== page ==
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To allow recipients to express and share their concerns with respect to the project; To collect relevant information to take into account in conducting the Environmental Impact Study; To complete the identification of impacts and consider the interested parties, correction measurements and efficient compensation adapted to the local context; and, To engage local populations in dialogue on optimizing the projects advantages for the local population.

Individual and group meetings have been considered with the recipients. Below is the program for the group consultations.

DATE

TARGET ACTORS

PLACE

CENTRAL ADMINISTRATION CONSULTATIONS (YAOUND) The Administrations (MINEP, From September 20th to September 24th, 2010 MINIMIDT, MINADER, MINCOMMERCE, MINEE, MINSANTE, MINDAF, MINFOF , MINTSS) RESIDENTS CONSULTATIONS September 28th, 2010 September 30th, 2010 Populations NGUTI VILLAGES Populations MUNDEMBA VILLAGES Nguti City Hall Mundemba City Hall Yaound (in their respective administration)

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13. ANNEXES
Annex 1: Map of the Proposed SGSOC Project Area Annex 2: Land Acquisition Documents

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Annex 1: Map of the Proposed SGSOC Project Area

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Annex 2: Land acquisition documents

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Annex 2: Nursery Environmental & Safety Assessments

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SG Sustainable Oils Cameroon Limited


Douala - Cameroon. C/O Dr Isidore Nse TIMTI Tel: 77 89 13 31 / 99 37 07 01 Fax: +1 646 786 40 63 E-mail: timti@heraklesfarmscameroon.com

Herakles Farms

ENVIRONMENTAL/SAFETY ASSESSMENT OF THE NURSERIES NGUTI (TALANGAYE) AND MUNDEMBA (LIPENJA I)


ANNEX I: Analysis of Environmental Parameters
PREPARED FOR

SG SUSTAINABLE OILS CAMEROON PLC.

BY

H & B Consulting USA


Environmental Consultants

Immeuble HAJAL CENTER 6Th Floor Suite 604 P O Box 2986 Yaound Cameroon (237) 22 22 38 90 (237) 99 92 67 07 contact@handbconsulting.com www.handb-consulting.com

4800 Hampden Lane - Suite 200 Bethesda, MD 20814 Phone : 1-240-752-1564 Fax : 1-240-482-3759 contact@handbconsulting.com www.handb-consulting.com

AUGUST 2010

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TABLE OF CONTENTS

1. Water Analysis ......................................................................................................... 3 1.1. 1.2. 1.3. 1.4. Nguti Nursery site (Abandonned) Water Analysis Results Nloa River.............. 4 Talangaye Nursery site (Nguti Block) Water Analysis Results Bakube River ... 5 Lipenja I Nursery site (Mundemba Block) Water Analysis results Mowri River 6 Conclusion.......................................................................................................... 7

2. Soil Analysis ............................................................................................................ 8 2.1. 2.2. Talangaye Nursery site (Nguti Block) ............................................................... 11 Lipenja I Nursery site (Mundemba Block) ......................................................... 12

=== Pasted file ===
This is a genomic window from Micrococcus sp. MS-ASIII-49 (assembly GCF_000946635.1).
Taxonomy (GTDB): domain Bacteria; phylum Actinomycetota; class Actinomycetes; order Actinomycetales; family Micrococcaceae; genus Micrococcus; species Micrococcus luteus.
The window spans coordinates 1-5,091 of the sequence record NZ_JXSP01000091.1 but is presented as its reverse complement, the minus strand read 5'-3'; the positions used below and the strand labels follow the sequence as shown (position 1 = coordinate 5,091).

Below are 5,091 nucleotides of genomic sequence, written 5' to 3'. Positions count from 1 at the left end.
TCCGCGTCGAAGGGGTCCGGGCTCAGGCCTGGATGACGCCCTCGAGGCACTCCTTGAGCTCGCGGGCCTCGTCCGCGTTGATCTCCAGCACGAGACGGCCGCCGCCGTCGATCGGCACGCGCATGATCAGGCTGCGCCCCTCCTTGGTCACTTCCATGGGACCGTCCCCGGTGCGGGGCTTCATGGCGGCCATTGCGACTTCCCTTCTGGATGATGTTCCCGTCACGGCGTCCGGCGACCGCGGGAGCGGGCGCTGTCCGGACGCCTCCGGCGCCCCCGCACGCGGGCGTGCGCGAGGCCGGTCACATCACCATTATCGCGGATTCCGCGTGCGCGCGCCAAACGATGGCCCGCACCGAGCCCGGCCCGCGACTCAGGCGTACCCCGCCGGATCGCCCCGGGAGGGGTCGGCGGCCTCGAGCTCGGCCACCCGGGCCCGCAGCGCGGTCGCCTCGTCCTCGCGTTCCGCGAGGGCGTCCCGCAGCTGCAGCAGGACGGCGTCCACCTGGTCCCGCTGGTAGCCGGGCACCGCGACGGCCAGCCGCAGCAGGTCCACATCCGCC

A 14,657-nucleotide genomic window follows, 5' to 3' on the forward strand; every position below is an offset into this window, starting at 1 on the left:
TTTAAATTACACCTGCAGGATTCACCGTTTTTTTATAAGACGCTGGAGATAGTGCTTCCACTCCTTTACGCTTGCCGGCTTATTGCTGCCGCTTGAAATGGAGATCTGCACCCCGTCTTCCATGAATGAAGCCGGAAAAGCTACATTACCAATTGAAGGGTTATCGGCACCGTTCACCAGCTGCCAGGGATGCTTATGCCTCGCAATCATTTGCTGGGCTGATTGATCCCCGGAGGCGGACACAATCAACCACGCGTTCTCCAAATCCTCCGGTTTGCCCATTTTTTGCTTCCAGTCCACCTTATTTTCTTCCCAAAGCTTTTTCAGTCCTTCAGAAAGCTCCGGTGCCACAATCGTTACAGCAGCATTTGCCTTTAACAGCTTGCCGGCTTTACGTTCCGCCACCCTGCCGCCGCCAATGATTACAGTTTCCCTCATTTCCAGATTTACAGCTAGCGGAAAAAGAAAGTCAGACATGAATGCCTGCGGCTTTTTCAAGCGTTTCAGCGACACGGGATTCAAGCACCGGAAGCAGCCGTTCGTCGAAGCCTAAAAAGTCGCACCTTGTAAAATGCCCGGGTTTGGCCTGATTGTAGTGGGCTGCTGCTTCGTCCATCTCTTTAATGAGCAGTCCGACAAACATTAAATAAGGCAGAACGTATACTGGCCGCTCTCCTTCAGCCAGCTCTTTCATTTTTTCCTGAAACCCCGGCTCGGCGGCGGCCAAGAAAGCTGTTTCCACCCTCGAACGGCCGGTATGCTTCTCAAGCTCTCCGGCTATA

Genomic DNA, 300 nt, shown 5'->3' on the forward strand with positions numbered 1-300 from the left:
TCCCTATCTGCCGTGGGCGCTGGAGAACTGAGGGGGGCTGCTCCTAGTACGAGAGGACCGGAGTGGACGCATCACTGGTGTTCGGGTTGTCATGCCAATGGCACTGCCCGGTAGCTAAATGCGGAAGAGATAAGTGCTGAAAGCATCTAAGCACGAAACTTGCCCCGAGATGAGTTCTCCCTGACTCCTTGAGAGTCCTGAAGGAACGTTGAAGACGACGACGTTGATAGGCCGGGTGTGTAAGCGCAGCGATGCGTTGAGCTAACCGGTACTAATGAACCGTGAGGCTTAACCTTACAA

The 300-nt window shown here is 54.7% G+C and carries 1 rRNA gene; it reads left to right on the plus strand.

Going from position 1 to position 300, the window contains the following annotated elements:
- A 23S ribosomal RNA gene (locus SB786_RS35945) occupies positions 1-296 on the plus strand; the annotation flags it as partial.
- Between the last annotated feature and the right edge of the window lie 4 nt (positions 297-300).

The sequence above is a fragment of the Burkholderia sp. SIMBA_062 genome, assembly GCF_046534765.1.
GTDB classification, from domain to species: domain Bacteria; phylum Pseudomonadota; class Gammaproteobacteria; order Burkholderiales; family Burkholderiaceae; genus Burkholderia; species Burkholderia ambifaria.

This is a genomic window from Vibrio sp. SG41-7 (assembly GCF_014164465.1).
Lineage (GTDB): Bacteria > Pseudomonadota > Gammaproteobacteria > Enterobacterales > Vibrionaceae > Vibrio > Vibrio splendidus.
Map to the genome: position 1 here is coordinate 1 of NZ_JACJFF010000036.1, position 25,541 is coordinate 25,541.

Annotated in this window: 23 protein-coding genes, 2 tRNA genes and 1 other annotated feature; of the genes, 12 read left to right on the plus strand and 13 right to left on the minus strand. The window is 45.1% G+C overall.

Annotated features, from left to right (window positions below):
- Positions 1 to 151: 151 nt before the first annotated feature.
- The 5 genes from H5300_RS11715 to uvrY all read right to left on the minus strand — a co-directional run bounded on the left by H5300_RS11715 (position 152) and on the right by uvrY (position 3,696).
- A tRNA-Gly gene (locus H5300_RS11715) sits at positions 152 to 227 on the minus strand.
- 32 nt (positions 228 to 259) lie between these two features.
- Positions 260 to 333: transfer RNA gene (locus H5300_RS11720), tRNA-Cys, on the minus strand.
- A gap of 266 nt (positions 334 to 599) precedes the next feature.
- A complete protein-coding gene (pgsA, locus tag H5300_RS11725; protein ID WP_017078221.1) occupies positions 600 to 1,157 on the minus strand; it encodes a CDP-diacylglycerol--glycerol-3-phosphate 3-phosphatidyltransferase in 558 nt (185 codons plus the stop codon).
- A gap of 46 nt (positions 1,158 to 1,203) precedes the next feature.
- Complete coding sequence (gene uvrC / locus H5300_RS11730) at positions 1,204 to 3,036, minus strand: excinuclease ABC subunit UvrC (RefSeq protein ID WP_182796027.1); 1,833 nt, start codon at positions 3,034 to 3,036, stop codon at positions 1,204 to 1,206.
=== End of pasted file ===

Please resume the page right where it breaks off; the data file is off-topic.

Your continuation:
3. Noise Evaluation .................................................................................................... 13 3.1. 3.2. Talangaye Nursery site (Nguti Block) ............................................................... 14 Lipenja I Nursery site (Mundemba Block) ......................................................... 15

PHOTOS Photo 1: NLOA River in Nguti ....................................................................................... 3 Photo 2: MOWRI River in Lipenja I................................................................................ 3 Photos 3: Soil Sampling .............................................................................................. 10 Photos 4: Soil Sampling Lipenja I ............................................................................ 10

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1. Water Analysis Water samples were taken at the rivers next to the nursery sites. Because the nurseries will use water pumped directly from those rivers, we did some analysis to determine the quality of the water. Water is an essential resource for living systems, industrial processes, agricultural production and domestic use. The principal factors that are taken into consideration when determining water quality are:

turbidity acidity & alkalinity trace elements and nutrients such as nitrogen, phosphorus, halogens (chloride and fluoride ions), alkali metals (sodium and potassium ions), calcium and magnesium ions etc....

Photo 1: NLOA River in Nguti

Photo 2: MOWRI River in Lipenja I The water samples were analyzed at the Centre Pasteur du Cameroun and below are the results.

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1.1. Nguti Nursery site (Abandonned) Water Analysis Results Nloa River

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1.2. Talangaye Nursery site (Nguti Block) Water Analysis Results Bakube River

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1.3. Lipenja I Nursery site (Mundemba Block) Water Analysis results Mowri River

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1.4. Conclusion From the results of the analysis of the three (03) samples (NLOA, BAKUBE, and MOWRI) by the Centre Pasteur de Yaound, the water was found to colored and free of contaminants. Only the sample (BAKUBE) from Talangaye (Nguti) has a high level of Total Suspended Solids (TSS). Total suspended solids (TSS) give a measure of the turbidity of the water. The water from the BAKUBE River needs to be treated before consumption.